The Colusa and Glenn groundwater authorities held two online meetings last week in an effort to reach stakeholders about efforts underway to develop projects and management actions to sustain groundwater in the Colusa Basin for decades to come.
The Colusa Groundwater Authority and Glenn Groundwater Authority are working together on a plan to sustain groundwater through a Joint Powers Agreement, officials said.
The coronavirus pandemic has prevented the local groundwater sustainability agencies from conducting in-person meetings, so the public had to participate in the lengthy workshops on their phones or computers, which was not how groundwater officials wanted to update stakeholders on their progress to comply with the Sustainable Groundwater Management Act (SGMA) of 2014.
The landmark legislation will have far reaching impacts on water users, including private well owners and municipalities, officials said.
“This is not the way we wanted to do outreach for such an important thing in our county,” said Colusa Groundwater Authority Chairwoman Denise Carter. “As we move forward, hopefully we will be able to have meetings in person in the future.”
Dave Ceppos, the agencies’ groundwater advisor, facilitated the meetings. Ceppos has worked extensively with Glenn and Colusa groundwater officials to develop a shared Groundwater Sustainability Plan for the Colusa Basin, which is a requirement of the law.
SGMA was enacted in order to halt overdraft and bring groundwater basins into balanced levels of pumping and recharge, officials said.
“The GSP is a comprehensive document that we are required to prepare that will describe how we manage our groundwater for the next 20 years,” Carter said.
Public meetings on the GSP development are a requirement of SGMA and public input will be important, she added.
The CGA is currently soliciting ideas for projects and management actions.
The goal of the plan will be to maintain, though a cooperative and partnered approach, locally managed sustainable groundwater to preserve and enhance the social, cultural, and economic vitality of all water users, including domestic, agriculture, municipal, environmental, tribal, and industrial, without experiencing undesirable results by managing use within the sustainable yield.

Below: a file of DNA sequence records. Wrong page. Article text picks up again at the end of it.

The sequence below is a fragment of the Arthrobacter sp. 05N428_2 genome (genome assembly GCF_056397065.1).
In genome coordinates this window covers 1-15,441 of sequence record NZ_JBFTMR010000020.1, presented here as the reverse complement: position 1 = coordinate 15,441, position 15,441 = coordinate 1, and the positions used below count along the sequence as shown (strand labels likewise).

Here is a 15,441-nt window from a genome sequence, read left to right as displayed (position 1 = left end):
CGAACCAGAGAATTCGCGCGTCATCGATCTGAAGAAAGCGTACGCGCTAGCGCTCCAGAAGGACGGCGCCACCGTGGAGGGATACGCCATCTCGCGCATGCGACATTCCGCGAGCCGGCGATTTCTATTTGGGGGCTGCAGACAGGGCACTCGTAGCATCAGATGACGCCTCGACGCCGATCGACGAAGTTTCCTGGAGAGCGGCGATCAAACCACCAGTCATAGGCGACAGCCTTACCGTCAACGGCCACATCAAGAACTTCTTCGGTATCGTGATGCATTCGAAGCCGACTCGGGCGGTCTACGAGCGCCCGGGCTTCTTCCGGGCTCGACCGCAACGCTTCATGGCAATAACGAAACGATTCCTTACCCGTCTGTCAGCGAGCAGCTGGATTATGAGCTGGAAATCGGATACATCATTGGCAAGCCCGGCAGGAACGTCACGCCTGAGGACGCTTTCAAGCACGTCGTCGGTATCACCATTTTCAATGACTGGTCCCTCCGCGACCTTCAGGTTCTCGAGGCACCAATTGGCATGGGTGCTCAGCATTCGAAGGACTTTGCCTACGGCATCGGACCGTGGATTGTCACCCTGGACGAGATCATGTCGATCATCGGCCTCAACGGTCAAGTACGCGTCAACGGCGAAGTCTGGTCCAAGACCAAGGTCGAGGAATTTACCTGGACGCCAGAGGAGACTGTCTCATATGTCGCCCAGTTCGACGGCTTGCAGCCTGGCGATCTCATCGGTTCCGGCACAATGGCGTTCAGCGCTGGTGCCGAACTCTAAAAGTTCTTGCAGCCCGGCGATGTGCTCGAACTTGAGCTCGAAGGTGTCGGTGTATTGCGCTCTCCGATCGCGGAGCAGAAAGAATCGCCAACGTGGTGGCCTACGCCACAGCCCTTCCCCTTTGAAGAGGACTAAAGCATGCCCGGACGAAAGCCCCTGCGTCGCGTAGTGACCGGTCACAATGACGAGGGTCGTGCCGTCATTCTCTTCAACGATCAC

The CGA is also developing a well monitoring pilot program, and plans to hold a workshop in January to solicit voluntary participation.
The public is invited to visit the CGA and GGA websites, where they can view last week’s presentation, which included Davis-based hydrologist Ken Loy, who gave an update on the current conditions of the basin’s groundwater.
Stakeholders are also encouraged to sign onto the agencies’ email lists for continued information.
The Colusa and Glenn groundwater authorities have until January of 2022 to present their final Groundwater Sustainability Plan to the Department of Water Resources and the California Water Resources Control Board, although some agencies have asked the state to extend that deadline due to complications of public outreach during a pandemic.
Colusa and Glenn officials have targeted August of 2021 for the release of their draft plan, and will host public meetings monthly until final adoption in the fall.
“We have the opportunity to really create our own plan here in Colusa and in Glenn County,” Carter said. “There is a lot of data and so if (stakeholders) have ideas for projects and management actions, please submit them. It’s going to take all of us to create it.”
Glenn Groundwater Authority Chairman John Viegas echoed Carter’s efforts to get stakeholders to get involved.
“It’s been a long haul,” said. “But I think things are really coming together, and we definitely need the public’s input on this.”
Viegas said a lot of work is ahead for the two groundwater sustainability agencies, and that the work will continue for decades because of how the requirements were set up under the Groundwater Sustainability Act. ♣